When people talk about the state’s finances, they are usually focused on the operating budget that pays for the payrolls and day-to-day expenses of government offices and agencies across the state. It’s the vital House Bill 1, the general appropriations bill.
When politicians talk about the state’s finances, it’s often about HB2, the capital outlay bill.
That is the mother of all pork barrels, the building projects state government pays for. These are not just classrooms or parking lots on state campuses or other facilities. In Louisiana, a large amount of projects in HB2 are for local governments, capital outlay that, in other states, would be paid for entirely with local revenues.
That the state can kick in cash for everything from parks and senior centers to sports fields and golf courses is one of the most corrupting things in state politics. Because legislators want political credit, they load up HB2 with more projects than the state can afford to build; the governor then has the obligation to cut the bill. There always is the threat that if a legislator does not play ball with the governor, the civic center back home would be vetoed.
This process is obviously ripe for reform, but it takes a governor willing to clean up the underbrush of projects — dozens of them in the low-priority sections of HB2 funding. It’s politically painful, but we feel Gov. John Bel Edwards should get credit for kicking off what could be a wide-ranging reform of capital outlay.
Edwards says HB2 will focus on roads and deferred maintenance for state buildings, particularly on college and university campuses. That means no “shiny, new” buildings and no pet projects for legislators.
“I made a commitment during the campaign to get realistic with our state’s construction dollars, to focus on fixing our roads and taking better care of our state buildings and to stop overbudgeting our capital outlay bill with projects we tell people back home are in line to be funded but which, in reality, have little hope of ever being funded,” the governor said.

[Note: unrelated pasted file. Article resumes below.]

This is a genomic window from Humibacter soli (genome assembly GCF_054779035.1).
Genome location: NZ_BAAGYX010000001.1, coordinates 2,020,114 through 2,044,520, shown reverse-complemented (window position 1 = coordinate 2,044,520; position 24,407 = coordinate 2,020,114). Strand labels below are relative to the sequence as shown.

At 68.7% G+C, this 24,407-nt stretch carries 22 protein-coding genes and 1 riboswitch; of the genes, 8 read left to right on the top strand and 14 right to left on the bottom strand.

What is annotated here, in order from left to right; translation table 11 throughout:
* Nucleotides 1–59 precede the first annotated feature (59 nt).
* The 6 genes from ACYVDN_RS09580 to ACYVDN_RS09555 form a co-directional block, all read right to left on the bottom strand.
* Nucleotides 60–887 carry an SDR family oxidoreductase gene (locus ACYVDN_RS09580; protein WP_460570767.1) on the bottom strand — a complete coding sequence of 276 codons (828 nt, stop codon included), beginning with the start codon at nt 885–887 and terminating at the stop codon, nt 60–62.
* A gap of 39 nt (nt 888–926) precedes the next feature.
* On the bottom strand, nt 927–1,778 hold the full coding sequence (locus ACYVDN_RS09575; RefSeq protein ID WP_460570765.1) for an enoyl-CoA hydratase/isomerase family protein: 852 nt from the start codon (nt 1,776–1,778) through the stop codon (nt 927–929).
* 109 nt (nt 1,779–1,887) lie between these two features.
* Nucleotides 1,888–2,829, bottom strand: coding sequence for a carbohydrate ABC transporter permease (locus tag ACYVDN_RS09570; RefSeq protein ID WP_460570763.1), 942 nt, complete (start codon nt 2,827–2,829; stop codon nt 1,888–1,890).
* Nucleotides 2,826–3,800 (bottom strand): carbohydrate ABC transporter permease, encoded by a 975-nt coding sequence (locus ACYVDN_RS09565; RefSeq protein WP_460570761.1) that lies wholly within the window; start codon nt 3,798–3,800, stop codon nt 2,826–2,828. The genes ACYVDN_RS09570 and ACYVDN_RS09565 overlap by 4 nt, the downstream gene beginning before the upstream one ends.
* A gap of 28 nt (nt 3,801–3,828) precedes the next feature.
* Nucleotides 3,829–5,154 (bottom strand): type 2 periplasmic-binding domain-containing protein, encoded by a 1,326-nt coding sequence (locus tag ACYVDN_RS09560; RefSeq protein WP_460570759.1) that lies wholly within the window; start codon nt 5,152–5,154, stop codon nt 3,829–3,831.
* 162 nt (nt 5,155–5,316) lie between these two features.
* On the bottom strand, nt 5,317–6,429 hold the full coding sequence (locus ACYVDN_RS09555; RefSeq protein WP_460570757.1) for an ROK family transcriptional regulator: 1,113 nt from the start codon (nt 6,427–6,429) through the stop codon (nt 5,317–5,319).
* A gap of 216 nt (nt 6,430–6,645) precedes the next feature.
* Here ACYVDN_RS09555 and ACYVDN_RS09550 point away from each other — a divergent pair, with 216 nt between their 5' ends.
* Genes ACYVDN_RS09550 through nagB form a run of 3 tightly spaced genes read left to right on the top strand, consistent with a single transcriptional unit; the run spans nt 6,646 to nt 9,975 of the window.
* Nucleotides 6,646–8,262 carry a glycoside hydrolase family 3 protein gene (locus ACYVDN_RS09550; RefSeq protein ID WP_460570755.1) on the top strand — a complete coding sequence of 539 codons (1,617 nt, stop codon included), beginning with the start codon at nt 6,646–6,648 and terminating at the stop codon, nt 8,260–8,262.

We hope he follows through on this, but the bipartisan desire for capital outlay reform can be met only if legislators exercise better judgment in what projects they put in the bill.
We like Edwards’ priorities and urge lawmakers to agree with them. But the political temptation will be to add more projects in the bill than the state can fund.
That will please individual legislators with short-term political gain. What it won’t do is shift power from the Governor’s Office in the longer term.
Former Gov. Bobby Jindal deserves some credit for requiring some local financing for projects, but that did not go far enough. Genuine capital outlay reform would purge HB2 of local building projects so that the Governor’s Office no longer is the sugar daddy for legislators and local politicians.
Edwards’ approach to HB2 should be a start to a real political overhaul of the State Capitol. He deserves credit for pushing restraint in the capital outlay bill, but it won’t last unless legislators assert themselves in the creation of the building budget.